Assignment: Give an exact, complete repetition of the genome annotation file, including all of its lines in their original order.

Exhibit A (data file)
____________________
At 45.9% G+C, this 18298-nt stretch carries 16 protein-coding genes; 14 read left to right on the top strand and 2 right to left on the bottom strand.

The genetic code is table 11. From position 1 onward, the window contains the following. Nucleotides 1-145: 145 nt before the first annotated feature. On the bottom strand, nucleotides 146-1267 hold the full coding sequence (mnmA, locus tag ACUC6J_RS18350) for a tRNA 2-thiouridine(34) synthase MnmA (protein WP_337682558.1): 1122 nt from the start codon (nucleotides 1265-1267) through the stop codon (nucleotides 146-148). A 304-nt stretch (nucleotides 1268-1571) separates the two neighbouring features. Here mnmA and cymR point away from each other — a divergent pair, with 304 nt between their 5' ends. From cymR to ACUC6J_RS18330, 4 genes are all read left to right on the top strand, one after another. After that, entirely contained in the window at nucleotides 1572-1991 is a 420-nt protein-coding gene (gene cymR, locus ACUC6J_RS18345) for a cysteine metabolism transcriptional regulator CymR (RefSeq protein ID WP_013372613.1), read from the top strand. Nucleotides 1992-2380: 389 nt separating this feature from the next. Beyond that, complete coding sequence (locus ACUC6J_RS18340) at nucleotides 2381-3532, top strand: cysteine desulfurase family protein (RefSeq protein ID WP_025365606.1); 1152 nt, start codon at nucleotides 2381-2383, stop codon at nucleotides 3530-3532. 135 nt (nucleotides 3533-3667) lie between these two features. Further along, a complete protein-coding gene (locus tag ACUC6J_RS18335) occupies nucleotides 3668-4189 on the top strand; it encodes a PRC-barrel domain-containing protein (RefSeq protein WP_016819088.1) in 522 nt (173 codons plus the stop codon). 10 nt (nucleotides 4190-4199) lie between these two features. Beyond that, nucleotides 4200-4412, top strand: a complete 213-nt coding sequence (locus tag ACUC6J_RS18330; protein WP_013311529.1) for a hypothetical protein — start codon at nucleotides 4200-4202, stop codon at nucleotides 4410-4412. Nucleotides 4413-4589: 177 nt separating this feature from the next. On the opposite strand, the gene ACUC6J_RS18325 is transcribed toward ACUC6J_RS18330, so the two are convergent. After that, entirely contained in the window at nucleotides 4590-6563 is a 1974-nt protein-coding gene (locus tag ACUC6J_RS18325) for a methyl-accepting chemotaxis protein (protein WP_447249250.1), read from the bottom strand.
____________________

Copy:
At 45.9% G+C, this 18298-nt stretch carries 16 protein-coding genes; 14 read left to right on the top strand and 2 right to left on the bottom strand.

The genetic code is table 11. From position 1 onward, the window contains the following. Nucleotides 1-145: 145 nt before the first annotated feature. On the bottom strand, nucleotides 146-1267 hold the full coding sequence (mnmA, locus tag ACUC6J_RS18350) for a tRNA 2-thiouridine(34) synthase MnmA (protein WP_337682558.1): 1122 nt from the start codon (nucleotides 1265-1267) through the stop codon (nucleotides 146-148). A 304-nt stretch (nucleotides 1268-1571) separates the two neighbouring features. Here mnmA and cymR point away from each other — a divergent pair, with 304 nt between their 5' ends. From cymR to ACUC6J_RS18330, 4 genes are all read left to right on the top strand, one after another. After that, entirely contained in the window at nucleotides 1572-1991 is a 420-nt protein-coding gene (gene cymR, locus ACUC6J_RS18345) for a cysteine metabolism transcriptional regulator CymR (RefSeq protein ID WP_013372613.1), read from the top strand. Nucleotides 1992-2380: 389 nt separating this feature from the next. Beyond that, complete coding sequence (locus ACUC6J_RS18340) at nucleotides 2381-3532, top strand: cysteine desulfurase family protein (RefSeq protein ID WP_025365606.1); 1152 nt, start codon at nucleotides 2381-2383, stop codon at nucleotides 3530-3532. 135 nt (nucleotides 3533-3667) lie between these two features. Further along, a complete protein-coding gene (locus tag ACUC6J_RS18335) occupies nucleotides 3668-4189 on the top strand; it encodes a PRC-barrel domain-containing protein (RefSeq protein WP_016819088.1) in 522 nt (173 codons plus the stop codon). 10 nt (nucleotides 4190-4199) lie between these two features. Beyond that, nucleotides 4200-4412, top strand: a complete 213-nt coding sequence (locus tag ACUC6J_RS18330; protein WP_013311529.1) for a hypothetical protein — start codon at nucleotides 4200-4202, stop codon at nucleotides 4410-4412. Nucleotides 4413-4589: 177 nt separating this feature from the next. On the opposite strand, the gene ACUC6J_RS18325 is transcribed toward ACUC6J_RS18330, so the two are convergent. After that, entirely contained in the window at nucleotides 4590-6563 is a 1974-nt protein-coding gene (locus tag ACUC6J_RS18325) for a methyl-accepting chemotaxis protein (protein WP_447249250.1), read from the bottom strand.